Chairman Randy Dahl said the state hasn’t had any idea about the process the county went through during a nearly year-long moratorium. Citizens were given the opportunity to participate in developing the new ordinance during the monthly sand committee meetings that take place at least monthly. Many did participate on a regular basis.

Workers’ Compensation

Another legislative issue brought up by Commissioner Chuck Amunrud was the amendment to the Minnesota Workers’ Compensation Act being considered by the state legislature. The bill would add post-traumatic stress disorder (PTSD) as a covered occupational disease under workers’ compensation for any incident while on the job that wasn’t a pre-existing condition. The amendment was recommended by the Workers Compensation Advisory Council and has received support by both the Minnesota Chamber of Commerce and the AFL-CIO. If approved, this would be the first coverage of “mental” injuries without an accompanying physical injury.

Commissioners were concerned about the proposed legislation. Amunrud felt PTSD must be diagnosed by a psychiatrist or psychologist and not just by a general practitioner. There seemed to be a feeling that the amendment could be easily abused by employees by just visiting their doctor and complaining of feeling depressed or having suicidal thoughts to qualify for workers compensation.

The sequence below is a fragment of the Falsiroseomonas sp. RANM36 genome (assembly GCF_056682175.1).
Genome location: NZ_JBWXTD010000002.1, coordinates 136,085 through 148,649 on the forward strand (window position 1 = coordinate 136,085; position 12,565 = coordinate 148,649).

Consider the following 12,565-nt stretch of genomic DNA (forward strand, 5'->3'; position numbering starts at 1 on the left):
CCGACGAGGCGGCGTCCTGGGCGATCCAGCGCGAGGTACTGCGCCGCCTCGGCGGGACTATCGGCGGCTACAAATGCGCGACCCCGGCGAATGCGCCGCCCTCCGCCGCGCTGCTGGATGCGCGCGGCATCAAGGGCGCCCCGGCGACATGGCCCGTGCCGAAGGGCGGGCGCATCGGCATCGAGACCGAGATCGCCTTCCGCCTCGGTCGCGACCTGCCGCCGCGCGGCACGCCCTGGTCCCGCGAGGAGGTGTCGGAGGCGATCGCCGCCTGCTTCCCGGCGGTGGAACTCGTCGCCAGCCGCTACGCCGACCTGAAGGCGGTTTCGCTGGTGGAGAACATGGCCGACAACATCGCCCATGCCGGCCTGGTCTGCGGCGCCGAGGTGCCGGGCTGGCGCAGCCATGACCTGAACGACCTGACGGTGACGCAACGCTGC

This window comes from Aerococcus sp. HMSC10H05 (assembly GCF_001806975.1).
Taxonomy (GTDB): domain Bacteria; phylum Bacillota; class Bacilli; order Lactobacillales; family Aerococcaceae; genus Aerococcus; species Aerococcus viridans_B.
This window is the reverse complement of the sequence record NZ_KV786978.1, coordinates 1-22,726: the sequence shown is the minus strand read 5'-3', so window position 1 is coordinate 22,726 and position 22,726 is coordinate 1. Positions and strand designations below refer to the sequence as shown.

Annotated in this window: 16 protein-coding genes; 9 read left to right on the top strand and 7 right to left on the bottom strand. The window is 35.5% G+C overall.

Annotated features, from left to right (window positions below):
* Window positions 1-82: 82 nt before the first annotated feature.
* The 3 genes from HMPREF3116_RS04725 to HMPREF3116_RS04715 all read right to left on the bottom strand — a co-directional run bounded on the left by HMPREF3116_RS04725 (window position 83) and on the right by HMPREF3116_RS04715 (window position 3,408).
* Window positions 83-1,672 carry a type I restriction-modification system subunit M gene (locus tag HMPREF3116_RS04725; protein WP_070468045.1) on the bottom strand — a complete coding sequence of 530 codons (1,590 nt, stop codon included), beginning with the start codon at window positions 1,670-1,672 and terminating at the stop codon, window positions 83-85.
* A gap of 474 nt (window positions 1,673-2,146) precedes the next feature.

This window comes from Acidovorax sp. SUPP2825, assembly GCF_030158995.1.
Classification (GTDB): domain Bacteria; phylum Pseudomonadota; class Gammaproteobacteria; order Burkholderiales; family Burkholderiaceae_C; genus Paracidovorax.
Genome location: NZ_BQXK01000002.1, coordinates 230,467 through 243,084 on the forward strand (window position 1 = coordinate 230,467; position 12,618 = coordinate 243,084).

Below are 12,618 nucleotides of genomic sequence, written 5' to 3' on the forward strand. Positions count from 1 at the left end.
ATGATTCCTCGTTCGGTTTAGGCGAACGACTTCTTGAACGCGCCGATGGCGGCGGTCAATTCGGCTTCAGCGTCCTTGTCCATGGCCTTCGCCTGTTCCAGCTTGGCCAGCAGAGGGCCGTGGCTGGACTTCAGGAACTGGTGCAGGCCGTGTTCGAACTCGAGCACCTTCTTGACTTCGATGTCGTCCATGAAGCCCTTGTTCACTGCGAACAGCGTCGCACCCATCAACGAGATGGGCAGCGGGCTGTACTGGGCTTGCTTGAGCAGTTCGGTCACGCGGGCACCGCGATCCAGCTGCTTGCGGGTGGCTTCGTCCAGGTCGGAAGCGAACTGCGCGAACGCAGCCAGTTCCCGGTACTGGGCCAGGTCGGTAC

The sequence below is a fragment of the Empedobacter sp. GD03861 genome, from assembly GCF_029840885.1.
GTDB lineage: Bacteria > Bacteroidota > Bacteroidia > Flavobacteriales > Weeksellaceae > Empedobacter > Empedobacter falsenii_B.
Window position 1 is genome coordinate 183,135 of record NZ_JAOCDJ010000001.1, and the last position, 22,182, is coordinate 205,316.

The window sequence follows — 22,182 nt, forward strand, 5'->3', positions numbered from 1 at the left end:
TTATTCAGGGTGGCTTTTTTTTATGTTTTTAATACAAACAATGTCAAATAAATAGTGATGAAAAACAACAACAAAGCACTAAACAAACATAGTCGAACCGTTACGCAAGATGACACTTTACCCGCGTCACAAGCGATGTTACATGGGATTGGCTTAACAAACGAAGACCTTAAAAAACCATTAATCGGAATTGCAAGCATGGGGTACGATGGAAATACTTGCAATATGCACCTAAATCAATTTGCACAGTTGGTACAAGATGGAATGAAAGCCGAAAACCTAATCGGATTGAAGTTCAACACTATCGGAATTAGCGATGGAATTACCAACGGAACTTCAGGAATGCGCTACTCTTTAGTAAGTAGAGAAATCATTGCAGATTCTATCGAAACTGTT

Other Business In Brief

•Brent Kohn, Highway, asked for and received approval to purchase a replacement engine driven trash pump at the low quote of $11,500 plus tax, which is well below the estimated cost. The pump is used to fill the water truck and wash bridges. The old pump, which still runs, is to be sold at a Gehling Auction. Bakke complimented Kohn on the work they had done under difficult conditions to plow spring snow off area gravel roads.

•Ron Gregg said most of the furniture has been installed in the newly remodeled Highway Administration Building. Some used furniture was reused and the total cost of furniture was below the original quote. The board approved the removal of steel and residing of the east wall and the residing of the southern exposure for a total cost of $15,025. These options were chosen in to have consistent matching steel (the old steel cannot be matched) and to properly seal around the windows.

•Gregg noted there were five bids for the concrete surfacing project of CSAH 24. The low bid from Shafer Contracting Co. was approved at about $2,450,000, which was about one percent over engineer’s estimate. The work should take about 30 days and will be done sometime after May 28 and before October 4. The bid from Dunn Blacktop was approved to resurface CSAH 23. The bid was one percent under engineer’s estimate.

•Use of courthouse parking lots on June 13, July 11, and August 8 for Family Fun Night was approved.

•One custodial position will be increased from half time to full time. Terry Schultz, Maintenance, said the increase in hours is needed to cover an additional 9,000 square feet because of the Highway Administration Building remodel and the additional work added a year ago in the Law Enforcement Building.